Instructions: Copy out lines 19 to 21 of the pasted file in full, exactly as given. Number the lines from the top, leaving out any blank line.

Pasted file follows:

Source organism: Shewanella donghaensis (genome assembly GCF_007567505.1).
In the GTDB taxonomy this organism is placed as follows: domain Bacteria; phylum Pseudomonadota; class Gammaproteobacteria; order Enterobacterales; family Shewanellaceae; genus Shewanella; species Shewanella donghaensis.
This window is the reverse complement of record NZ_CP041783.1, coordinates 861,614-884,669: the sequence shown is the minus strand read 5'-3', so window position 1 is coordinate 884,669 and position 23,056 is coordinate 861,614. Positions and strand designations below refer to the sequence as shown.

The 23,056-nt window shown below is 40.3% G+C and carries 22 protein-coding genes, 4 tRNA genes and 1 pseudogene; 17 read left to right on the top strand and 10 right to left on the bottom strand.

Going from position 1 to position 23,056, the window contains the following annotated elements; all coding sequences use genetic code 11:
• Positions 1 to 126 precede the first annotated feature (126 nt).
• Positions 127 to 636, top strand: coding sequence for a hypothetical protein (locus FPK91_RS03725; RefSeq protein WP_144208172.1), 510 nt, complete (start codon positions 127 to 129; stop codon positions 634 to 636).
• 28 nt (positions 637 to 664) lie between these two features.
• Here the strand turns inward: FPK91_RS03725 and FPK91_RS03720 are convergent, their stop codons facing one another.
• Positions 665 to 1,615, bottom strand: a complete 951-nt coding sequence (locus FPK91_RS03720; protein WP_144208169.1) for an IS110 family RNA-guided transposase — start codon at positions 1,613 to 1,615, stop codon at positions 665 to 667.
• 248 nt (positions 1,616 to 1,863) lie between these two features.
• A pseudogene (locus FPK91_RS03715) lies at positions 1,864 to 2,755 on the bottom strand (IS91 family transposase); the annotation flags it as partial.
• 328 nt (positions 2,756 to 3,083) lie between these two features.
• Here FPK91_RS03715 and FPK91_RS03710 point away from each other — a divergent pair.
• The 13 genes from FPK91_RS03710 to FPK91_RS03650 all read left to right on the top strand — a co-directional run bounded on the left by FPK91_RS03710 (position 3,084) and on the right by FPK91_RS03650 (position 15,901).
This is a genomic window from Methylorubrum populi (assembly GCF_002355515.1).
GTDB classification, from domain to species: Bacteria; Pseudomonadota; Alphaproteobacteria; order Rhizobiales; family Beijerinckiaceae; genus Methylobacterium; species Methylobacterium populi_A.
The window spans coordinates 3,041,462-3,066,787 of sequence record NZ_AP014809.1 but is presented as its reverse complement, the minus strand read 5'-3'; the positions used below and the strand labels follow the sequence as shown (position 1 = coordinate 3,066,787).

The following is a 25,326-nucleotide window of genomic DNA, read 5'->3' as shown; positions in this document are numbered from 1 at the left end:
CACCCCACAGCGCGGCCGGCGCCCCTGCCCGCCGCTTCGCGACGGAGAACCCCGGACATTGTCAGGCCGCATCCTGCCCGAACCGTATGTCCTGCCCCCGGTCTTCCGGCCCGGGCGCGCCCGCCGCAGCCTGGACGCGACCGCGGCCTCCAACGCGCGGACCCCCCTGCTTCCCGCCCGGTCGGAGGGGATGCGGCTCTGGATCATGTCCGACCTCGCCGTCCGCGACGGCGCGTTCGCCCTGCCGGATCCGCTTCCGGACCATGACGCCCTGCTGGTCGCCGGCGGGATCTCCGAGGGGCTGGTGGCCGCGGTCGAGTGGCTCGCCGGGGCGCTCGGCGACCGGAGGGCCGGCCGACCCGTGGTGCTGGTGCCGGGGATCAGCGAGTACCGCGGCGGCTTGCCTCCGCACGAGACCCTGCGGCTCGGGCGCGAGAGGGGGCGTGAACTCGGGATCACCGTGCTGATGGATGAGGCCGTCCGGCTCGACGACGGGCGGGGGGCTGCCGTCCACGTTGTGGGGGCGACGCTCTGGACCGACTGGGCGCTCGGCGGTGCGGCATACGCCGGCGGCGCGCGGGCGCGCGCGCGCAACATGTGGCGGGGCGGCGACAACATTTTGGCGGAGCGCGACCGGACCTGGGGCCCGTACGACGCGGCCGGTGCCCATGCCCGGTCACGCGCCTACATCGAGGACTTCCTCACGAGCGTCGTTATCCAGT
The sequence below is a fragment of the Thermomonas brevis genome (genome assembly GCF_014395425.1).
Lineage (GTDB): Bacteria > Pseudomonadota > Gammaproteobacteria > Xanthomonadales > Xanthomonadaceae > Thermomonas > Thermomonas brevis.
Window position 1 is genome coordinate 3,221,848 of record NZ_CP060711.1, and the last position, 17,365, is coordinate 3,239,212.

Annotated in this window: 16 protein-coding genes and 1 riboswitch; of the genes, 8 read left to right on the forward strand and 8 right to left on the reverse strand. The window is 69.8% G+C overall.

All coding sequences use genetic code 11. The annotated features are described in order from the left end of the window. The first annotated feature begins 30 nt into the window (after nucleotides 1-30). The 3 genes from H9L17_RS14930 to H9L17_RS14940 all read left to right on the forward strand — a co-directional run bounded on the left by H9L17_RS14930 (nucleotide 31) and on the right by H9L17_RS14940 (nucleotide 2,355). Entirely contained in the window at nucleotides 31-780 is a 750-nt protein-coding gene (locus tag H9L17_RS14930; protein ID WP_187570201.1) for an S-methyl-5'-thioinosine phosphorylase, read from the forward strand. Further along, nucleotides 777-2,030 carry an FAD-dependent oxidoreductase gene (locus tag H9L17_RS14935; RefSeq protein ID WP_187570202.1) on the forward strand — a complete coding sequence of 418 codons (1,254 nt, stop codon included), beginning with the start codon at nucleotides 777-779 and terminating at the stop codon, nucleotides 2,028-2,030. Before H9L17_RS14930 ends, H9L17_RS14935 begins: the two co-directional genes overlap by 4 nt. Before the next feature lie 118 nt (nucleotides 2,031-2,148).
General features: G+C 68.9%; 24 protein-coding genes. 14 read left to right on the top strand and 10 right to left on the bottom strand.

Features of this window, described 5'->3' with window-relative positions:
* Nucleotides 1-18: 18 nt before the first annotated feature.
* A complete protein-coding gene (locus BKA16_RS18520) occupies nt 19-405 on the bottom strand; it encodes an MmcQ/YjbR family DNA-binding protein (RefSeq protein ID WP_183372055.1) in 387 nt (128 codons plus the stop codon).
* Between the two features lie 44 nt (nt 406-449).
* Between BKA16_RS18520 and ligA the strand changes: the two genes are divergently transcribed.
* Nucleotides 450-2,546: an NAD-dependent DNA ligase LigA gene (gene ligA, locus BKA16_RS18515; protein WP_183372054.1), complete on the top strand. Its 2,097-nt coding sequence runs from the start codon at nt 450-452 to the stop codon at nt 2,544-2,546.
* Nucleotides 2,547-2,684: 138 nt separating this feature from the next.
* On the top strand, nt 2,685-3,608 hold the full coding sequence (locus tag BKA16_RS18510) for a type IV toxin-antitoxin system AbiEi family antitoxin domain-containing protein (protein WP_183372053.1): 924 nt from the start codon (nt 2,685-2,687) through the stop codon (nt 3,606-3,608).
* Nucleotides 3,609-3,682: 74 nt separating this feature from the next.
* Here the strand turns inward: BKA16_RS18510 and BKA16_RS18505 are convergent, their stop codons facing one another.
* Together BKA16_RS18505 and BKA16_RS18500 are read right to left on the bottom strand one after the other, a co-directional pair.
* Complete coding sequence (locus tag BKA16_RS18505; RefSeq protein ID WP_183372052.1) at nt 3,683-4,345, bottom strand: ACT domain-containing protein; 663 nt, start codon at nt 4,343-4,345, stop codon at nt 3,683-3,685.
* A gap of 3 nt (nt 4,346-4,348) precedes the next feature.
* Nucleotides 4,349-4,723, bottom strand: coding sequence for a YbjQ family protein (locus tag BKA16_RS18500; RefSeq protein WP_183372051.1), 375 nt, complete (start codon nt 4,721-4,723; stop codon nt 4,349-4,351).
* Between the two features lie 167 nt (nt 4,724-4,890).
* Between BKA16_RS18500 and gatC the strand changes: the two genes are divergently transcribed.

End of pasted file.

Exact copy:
The following is a 25,326-nucleotide window of genomic DNA, read 5'->3' as shown; positions in this document are numbered from 1 at the left end:
CACCCCACAGCGCGGCCGGCGCCCCTGCCCGCCGCTTCGCGACGGAGAACCCCGGACATTGTCAGGCCGCATCCTGCCCGAACCGTATGTCCTGCCCCCGGTCTTCCGGCCCGGGCGCGCCCGCCGCAGCCTGGACGCGACCGCGGCCTCCAACGCGCGGACCCCCCTGCTTCCCGCCCGGTCGGAGGGGATGCGGCTCTGGATCATGTCCGACCTCGCCGTCCGCGACGGCGCGTTCGCCCTGCCGGATCCGCTTCCGGACCATGACGCCCTGCTGGTCGCCGGCGGGATCTCCGAGGGGCTGGTGGCCGCGGTCGAGTGGCTCGCCGGGGCGCTCGGCGACCGGAGGGCCGGCCGACCCGTGGTGCTGGTGCCGGGGATCAGCGAGTACCGCGGCGGCTTGCCTCCGCACGAGACCCTGCGGCTCGGGCGCGAGAGGGGGCGTGAACTCGGGATCACCGTGCTGATGGATGAGGCCGTCCGGCTCGACGACGGGCGGGGGGCTGCCGTCCACGTTGTGGGGGCGACGCTCTGGACCGACTGGGCGCTCGGCGGTGCGGCATACGCCGGCGGCGCGCGGGCGCGCGCGCGCAACATGTGGCGGGGCGGCGACAACATTTTGGCGGAGCGCGACCGGACCTGGGGCCCGTACGACGCGGCCGGTGCCCATGCCCGGTCACGCGCCTACATCGAGGACTTCCTCACGAGCGTCGTTATCCAGT
The sequence below is a fragment of the Thermomonas brevis genome (genome assembly GCF_014395425.1).